Polar or nonpolar
Here comes a slightly more edible explanation to substantiate the explanation above.
Some molecules are positively charged at one end, and negatively at the other end. These molecules are called polar.
Polar molecules pulls in other polar molecules. The negative end would like to bound with other molecules’ positive end. An example of a polar molecule is water.
There are also molecules without a positive and a negative end. The molecules are called nonpolar. An example of a nonpolar molecule is oil.
Water and oil cannot be mixed, because one of the molecules are polar, and the other is nonpolar.
15 Facts About Maltose
To sum up the unrivaled guide to understanding maltose I have made a list of facts about maltose.
- Maltose is two glucose molecules joined together, which makes it a disaccharide
- Maltose is mostly to be found in grains like wheat, corn, barley, and rye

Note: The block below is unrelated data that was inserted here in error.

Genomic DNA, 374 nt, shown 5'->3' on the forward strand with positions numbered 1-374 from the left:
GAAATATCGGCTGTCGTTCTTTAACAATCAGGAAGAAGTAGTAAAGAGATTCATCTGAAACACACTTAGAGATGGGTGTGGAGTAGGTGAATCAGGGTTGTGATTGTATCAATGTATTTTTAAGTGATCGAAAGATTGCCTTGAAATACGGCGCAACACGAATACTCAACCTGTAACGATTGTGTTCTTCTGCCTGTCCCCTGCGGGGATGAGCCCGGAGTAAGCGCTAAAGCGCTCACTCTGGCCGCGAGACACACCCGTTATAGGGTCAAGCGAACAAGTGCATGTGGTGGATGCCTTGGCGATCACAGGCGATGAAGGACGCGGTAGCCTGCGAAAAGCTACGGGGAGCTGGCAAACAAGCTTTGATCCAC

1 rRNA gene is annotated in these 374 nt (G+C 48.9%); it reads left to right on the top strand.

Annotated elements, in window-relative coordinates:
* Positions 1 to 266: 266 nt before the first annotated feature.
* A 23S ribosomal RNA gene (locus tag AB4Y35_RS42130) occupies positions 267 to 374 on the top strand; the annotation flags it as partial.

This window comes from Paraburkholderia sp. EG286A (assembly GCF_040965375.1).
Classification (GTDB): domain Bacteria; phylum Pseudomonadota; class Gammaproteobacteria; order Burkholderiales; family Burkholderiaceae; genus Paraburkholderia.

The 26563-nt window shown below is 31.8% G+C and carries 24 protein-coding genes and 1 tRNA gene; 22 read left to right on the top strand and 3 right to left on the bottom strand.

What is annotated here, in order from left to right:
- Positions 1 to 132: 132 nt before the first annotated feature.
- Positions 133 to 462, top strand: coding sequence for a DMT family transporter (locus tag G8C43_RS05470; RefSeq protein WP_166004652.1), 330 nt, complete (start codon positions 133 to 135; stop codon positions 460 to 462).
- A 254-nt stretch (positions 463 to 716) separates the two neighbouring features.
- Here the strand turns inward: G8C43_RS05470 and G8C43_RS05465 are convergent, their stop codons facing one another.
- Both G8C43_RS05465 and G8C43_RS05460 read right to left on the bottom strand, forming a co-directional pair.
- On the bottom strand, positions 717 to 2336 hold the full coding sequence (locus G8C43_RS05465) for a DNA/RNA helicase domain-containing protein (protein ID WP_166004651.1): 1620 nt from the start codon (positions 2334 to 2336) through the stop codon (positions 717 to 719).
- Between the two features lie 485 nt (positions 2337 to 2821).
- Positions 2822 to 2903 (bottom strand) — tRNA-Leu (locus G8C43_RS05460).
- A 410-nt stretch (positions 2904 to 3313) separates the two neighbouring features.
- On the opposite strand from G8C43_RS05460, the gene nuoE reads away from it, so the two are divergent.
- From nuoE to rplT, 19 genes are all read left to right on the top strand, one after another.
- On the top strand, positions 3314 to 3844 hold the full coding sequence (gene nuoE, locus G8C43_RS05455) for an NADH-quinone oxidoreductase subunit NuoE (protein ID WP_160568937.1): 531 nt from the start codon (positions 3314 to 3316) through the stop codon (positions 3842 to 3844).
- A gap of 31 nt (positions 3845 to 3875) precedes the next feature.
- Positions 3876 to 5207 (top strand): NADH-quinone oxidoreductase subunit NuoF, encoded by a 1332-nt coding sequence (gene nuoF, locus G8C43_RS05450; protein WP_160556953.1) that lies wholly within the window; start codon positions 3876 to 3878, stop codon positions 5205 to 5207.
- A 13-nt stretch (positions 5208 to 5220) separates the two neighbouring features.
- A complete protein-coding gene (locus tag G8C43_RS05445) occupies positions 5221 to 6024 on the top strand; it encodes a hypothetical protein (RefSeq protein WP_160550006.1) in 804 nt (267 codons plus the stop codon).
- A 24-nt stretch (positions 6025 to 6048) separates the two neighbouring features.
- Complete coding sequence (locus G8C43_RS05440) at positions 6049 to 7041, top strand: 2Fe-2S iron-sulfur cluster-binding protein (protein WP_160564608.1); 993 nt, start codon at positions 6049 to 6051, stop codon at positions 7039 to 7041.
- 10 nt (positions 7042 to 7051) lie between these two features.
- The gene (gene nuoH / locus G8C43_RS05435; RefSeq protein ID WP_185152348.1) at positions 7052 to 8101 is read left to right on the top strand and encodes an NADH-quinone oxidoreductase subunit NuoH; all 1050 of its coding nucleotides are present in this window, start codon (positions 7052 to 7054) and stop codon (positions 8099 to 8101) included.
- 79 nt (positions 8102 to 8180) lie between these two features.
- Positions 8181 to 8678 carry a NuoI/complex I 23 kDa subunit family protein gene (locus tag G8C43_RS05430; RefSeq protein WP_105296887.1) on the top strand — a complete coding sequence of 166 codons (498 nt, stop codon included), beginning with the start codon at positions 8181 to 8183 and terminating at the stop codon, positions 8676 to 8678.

- It is less sweet than honey and one-third as sweet as table sugar
- It’s used in beer brewing. But only about 60 percent will ferment
- It will caramelize at about 350? (180?)
- It has existed for thousands of years
- Maltose appears when the grain is ‘fertilized’ and are allowed to sprout
- Maltose is produced by an enzymatic cleavage of starch
- Maltose is a reducing sugar
- Maltose is not an enzyme
- Maltose is a pentose sugar, because of its amount of carbon
- Maltose is a carbohydrate, thereby it’s not a protein
- Maltose can be digested by yeast.
- Maltose dissolve in water. Polar substances dissolve in polar liquids
- Maltose is the principal sugar in the wort